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Pedestrians cross the College Avenue bridge to campus

Pedestrians cross the College Avenue bridge to campus. Photo: Joe Wilensky.

Closing a gap, Cornell installs nets on bridges

Cornell recently closed a significant gap in its otherwise comprehensive mental health and suicide prevention framework: installation of nets under seven bridges on and near campus.

A cluster of suicides during the 2009-10 academic year, three of which involved Cornell students jumping from or near East Hill bridges within a month, prompted the installations. As an emergency measure, temporary fencing was installed on the bridges. Cornell consulted three leading suicide prevention experts who reported that Cornell's comprehensive mental health approach was robust but insufficient in one critical area: restricting access to the bridges as a means of suicide.

People walk across the footbridge connecting Collegetown to campus

People walk across the footbridge connecting Collegetown to campus. Photo: Joe Wilensky. See larger image

While Cornell's overall suicide rate was historically about the same as other colleges and universities, its rate of suicide by jumping was dramatically higher. Nationwide, jumping deaths represent 2 percent of suicides; at Cornell, they accounted for nearly half of all student suicides, said Timothy Marchell '82, Gannett Health Services' director of mental health initiatives. Deaths were not limited to members of the Cornell community but involved members of the wider community as well.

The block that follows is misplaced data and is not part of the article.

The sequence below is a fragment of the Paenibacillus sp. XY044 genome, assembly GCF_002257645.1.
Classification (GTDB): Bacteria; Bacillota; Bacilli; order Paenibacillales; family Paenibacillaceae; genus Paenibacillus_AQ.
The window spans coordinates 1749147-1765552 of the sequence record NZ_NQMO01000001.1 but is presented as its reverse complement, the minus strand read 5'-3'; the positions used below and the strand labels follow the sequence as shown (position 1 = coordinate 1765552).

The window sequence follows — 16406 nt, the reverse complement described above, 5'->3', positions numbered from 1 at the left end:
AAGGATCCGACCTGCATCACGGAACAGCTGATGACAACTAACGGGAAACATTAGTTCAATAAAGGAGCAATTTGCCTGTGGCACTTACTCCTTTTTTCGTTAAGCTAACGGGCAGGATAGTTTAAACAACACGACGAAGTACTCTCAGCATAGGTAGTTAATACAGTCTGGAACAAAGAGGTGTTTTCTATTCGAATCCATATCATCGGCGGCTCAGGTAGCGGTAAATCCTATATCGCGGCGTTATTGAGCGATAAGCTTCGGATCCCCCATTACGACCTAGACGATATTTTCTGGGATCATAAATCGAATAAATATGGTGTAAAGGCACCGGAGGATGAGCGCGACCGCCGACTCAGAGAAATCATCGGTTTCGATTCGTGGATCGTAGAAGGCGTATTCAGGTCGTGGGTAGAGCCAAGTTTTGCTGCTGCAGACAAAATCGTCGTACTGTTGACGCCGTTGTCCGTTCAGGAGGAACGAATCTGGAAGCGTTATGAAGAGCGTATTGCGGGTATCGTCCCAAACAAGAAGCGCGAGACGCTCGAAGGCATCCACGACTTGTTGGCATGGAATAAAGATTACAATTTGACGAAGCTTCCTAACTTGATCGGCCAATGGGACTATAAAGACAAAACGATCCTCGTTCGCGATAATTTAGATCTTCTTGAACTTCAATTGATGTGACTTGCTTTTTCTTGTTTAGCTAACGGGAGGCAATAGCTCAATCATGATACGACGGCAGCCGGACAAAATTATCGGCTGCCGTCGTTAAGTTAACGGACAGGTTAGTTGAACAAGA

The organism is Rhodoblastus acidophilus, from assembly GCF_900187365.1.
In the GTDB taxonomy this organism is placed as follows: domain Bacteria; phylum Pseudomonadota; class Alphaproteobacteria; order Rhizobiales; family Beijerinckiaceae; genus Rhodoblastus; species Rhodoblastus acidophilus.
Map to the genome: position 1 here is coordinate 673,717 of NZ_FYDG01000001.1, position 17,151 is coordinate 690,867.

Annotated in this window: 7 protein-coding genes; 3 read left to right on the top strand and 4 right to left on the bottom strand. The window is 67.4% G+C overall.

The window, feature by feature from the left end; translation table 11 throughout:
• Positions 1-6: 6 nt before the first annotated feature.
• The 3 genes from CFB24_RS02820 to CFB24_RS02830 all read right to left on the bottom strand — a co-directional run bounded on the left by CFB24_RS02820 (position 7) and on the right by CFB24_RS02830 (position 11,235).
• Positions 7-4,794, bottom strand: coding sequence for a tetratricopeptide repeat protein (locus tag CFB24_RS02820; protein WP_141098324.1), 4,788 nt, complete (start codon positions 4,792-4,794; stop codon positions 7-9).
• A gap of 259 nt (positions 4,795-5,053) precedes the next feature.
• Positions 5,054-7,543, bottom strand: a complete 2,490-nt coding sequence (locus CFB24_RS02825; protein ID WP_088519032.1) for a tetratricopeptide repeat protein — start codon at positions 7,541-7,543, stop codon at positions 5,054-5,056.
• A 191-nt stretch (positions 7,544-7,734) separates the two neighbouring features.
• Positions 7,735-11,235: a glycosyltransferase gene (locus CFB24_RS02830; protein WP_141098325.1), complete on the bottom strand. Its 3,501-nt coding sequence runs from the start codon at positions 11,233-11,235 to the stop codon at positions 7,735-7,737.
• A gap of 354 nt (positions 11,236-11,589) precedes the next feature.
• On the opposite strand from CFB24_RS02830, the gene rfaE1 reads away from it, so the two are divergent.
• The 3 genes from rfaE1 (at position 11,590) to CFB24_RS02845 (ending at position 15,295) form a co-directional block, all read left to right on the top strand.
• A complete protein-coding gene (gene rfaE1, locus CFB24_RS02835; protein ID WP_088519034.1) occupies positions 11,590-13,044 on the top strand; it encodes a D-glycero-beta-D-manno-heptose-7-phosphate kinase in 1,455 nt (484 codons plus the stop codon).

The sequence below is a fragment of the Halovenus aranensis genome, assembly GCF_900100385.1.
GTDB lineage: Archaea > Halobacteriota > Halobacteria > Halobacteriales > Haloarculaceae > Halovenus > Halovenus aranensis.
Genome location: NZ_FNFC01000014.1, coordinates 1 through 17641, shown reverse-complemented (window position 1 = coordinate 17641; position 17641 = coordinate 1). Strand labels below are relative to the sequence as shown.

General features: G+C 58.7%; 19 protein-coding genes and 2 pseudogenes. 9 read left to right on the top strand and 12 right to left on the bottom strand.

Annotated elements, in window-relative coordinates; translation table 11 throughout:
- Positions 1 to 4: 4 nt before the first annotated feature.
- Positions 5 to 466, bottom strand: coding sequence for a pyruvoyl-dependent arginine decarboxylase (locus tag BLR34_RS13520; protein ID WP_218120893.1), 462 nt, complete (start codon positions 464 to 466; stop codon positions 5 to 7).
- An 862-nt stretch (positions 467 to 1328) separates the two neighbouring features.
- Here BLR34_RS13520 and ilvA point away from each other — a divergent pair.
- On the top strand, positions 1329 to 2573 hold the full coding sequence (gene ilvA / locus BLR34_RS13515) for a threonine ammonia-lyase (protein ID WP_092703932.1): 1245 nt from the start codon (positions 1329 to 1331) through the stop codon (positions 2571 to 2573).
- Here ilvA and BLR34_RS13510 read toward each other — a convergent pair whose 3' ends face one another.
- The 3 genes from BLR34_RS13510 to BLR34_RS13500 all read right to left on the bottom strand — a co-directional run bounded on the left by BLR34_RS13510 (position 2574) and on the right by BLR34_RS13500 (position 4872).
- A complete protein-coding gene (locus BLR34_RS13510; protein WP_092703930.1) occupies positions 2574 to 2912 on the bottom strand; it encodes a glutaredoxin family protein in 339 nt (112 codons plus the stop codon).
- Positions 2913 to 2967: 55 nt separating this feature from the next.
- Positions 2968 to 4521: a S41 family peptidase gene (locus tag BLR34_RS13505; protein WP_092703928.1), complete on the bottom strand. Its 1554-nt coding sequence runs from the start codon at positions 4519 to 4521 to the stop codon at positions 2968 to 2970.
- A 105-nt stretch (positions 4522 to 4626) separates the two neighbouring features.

Gannett worked closely with other university administrators and city of Ithaca officials to make the nets a reality. The nets are similar to those approved for San Francisco's Golden Gate Bridge and those installed in Bern, Switzerland, where there have been no bridge suicides or rescues since the first of the nets was installed in 1999. "We are gratified to have these nets in place, which we believe will make vulnerable members of our community safer," Marchell says.

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